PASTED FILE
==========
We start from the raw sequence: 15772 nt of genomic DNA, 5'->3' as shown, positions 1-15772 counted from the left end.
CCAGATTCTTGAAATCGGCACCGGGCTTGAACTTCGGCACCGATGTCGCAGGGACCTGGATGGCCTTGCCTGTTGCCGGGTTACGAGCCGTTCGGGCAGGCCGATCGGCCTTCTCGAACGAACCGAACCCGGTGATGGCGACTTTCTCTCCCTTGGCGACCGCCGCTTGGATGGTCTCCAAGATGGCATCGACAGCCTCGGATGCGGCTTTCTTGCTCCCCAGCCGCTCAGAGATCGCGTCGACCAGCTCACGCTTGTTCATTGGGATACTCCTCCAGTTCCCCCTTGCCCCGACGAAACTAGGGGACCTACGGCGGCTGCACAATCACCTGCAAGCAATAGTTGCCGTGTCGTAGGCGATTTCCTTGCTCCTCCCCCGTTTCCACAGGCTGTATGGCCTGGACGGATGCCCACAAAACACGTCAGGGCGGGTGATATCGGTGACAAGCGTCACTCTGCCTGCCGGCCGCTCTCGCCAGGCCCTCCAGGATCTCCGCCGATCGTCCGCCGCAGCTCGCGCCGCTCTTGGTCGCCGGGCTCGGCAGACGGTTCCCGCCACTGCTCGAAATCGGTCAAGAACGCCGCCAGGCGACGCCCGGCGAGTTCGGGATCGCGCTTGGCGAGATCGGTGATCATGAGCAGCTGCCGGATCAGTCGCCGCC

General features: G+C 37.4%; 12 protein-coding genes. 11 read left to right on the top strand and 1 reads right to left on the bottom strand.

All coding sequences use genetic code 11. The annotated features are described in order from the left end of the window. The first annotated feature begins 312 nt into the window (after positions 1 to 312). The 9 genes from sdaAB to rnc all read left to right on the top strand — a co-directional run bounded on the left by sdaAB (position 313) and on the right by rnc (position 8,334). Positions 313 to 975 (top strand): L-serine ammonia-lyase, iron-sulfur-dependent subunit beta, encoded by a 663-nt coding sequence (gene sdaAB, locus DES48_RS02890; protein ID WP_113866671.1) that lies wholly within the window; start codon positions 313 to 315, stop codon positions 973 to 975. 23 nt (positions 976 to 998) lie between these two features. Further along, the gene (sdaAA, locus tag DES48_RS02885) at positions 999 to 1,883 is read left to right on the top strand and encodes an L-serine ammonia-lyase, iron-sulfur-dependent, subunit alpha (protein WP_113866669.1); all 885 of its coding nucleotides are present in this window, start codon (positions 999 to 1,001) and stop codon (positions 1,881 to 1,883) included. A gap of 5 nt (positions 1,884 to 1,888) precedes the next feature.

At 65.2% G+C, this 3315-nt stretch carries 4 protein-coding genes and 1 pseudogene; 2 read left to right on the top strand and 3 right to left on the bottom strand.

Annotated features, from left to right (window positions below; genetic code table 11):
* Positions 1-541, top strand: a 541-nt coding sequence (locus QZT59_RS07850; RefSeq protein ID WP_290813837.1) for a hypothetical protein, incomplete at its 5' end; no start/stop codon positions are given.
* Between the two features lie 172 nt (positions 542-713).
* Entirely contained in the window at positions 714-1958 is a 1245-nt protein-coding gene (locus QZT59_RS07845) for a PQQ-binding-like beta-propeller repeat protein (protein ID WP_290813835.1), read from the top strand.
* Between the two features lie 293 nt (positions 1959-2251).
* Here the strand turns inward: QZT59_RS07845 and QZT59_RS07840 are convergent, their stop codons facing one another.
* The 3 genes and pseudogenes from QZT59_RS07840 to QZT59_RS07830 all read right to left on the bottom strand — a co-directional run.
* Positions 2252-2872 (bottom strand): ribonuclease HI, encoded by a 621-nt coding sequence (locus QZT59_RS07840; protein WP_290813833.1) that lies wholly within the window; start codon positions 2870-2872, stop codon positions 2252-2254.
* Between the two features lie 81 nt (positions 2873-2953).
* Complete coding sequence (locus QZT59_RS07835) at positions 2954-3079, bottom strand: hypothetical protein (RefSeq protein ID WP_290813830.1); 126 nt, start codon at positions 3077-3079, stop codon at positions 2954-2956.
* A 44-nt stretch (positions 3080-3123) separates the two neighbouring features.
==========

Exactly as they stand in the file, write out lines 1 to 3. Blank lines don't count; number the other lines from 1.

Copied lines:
We start from the raw sequence: 15772 nt of genomic DNA, 5'->3' as shown, positions 1-15772 counted from the left end.
CCAGATTCTTGAAATCGGCACCGGGCTTGAACTTCGGCACCGATGTCGCAGGGACCTGGATGGCCTTGCCTGTTGCCGGGTTACGAGCCGTTCGGGCAGGCCGATCGGCCTTCTCGAACGAACCGAACCCGGTGATGGCGACTTTCTCTCCCTTGGCGACCGCCGCTTGGATGGTCTCCAAGATGGCATCGACAGCCTCGGATGCGGCTTTCTTGCTCCCCAGCCGCTCAGAGATCGCGTCGACCAGCTCACGCTTGTTCATTGGGATACTCCTCCAGTTCCCCCTTGCCCCGACGAAACTAGGGGACCTACGGCGGCTGCACAATCACCTGCAAGCAATAGTTGCCGTGTCGTAGGCGATTTCCTTGCTCCTCCCCCGTTTCCACAGGCTGTATGGCCTGGACGGATGCCCACAAAACACGTCAGGGCGGGTGATATCGGTGACAAGCGTCACTCTGCCTGCCGGCCGCTCTCGCCAGGCCCTCCAGGATCTCCGCCGATCGTCCGCCGCAGCTCGCGCCGCTCTTGGTCGCCGGGCTCGGCAGACGGTTCCCGCCACTGCTCGAAATCGGTCAAGAACGCCGCCAGGCGACGCCCGGCGAGTTCGGGATCGCGCTTGGCGAGATCGGTGATCATGAGCAGCTGCCGGATCAGTCGCCGCC

General features: G+C 37.4%; 12 protein-coding genes. 11 read left to right on the top strand and 1 reads right to left on the bottom strand.